Part one, Contrasts and Similarities, will compare the approaches and interviewing techniques of both the oral historian and the psychotherapist, will an emphasis on understanding intersubjectivity and appropriate use of self-disclosure. Part two, Understanding Trauma, will provide an understanding of the bio-psycho-social effects of trauma, and the development of skills for coping with vicarious traumatization during the interview process. Register to reserve your spot!
Lauren Taylor, M.A., M.S., L.C.S.W., oral historian and psychiatric social worker, is an adjunct professor at the Columbia University School of Social Work. As an oral historian, Ms. Taylor has conducted dozens of life history interviews with older adults, both in the United States and abroad, and is studying the subjective experience of aging through the medium of narrative in a cross-cultural context. Ms. Taylor has lectured and published on the therapeutic use of oral history and life review for an aging population, and on the integration of oral history and social work education, both in the US, in France, and in Canada.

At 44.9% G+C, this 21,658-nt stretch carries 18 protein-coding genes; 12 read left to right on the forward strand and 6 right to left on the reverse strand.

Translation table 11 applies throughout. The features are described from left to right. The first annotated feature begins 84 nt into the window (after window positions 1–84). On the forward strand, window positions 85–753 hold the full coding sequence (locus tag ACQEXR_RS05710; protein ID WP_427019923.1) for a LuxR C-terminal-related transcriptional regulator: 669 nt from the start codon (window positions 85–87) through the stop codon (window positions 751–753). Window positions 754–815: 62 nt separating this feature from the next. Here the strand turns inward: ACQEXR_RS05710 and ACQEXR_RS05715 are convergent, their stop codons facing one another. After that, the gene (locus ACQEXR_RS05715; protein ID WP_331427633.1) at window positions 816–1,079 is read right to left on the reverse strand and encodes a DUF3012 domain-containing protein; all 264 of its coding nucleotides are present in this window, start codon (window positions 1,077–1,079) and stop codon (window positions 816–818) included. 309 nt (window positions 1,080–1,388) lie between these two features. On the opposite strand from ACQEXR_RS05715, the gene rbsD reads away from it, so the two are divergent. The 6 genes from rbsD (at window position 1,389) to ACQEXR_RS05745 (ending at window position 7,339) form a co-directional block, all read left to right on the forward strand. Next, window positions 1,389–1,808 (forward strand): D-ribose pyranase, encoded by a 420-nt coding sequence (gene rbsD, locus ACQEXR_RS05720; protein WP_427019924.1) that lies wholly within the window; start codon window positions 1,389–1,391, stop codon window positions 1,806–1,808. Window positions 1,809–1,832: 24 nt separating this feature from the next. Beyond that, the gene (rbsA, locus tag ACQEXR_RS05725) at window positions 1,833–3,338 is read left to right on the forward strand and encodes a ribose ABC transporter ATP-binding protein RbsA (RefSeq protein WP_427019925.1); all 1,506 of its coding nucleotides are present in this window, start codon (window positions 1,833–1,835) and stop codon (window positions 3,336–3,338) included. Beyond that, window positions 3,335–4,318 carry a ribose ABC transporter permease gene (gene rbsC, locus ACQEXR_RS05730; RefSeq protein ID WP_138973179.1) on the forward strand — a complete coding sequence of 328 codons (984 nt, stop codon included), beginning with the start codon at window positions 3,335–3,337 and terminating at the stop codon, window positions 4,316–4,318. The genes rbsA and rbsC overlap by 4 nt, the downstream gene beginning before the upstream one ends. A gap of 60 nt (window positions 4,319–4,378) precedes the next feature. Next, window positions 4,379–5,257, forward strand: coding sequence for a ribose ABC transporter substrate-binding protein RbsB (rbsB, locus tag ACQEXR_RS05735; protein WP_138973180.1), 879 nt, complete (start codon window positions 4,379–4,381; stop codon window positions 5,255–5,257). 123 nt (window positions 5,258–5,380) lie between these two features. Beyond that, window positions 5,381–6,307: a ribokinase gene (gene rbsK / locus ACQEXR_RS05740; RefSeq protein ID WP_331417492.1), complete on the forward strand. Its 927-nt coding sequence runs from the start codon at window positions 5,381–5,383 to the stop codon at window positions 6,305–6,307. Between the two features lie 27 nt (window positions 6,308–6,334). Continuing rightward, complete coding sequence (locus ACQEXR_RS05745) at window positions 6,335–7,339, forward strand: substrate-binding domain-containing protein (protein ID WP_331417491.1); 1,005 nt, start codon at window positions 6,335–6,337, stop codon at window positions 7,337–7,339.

This workshop goes through the steps of planning an oral history project with attention to backward design. We’ll explore how the original intention of the collecting effort is reflected in tangible and intangible outcomes by:
Envisioning connections between potential audiences or publics and narrators to create a project mission statement or guiding question
Identifying points in the process where ‘translation’, or decisions about refashioning research into what is often called interpretation, takes place
Work-shopping questions and scenarios to achieve different outcomes
Brainstorming evaluations which might be built into the process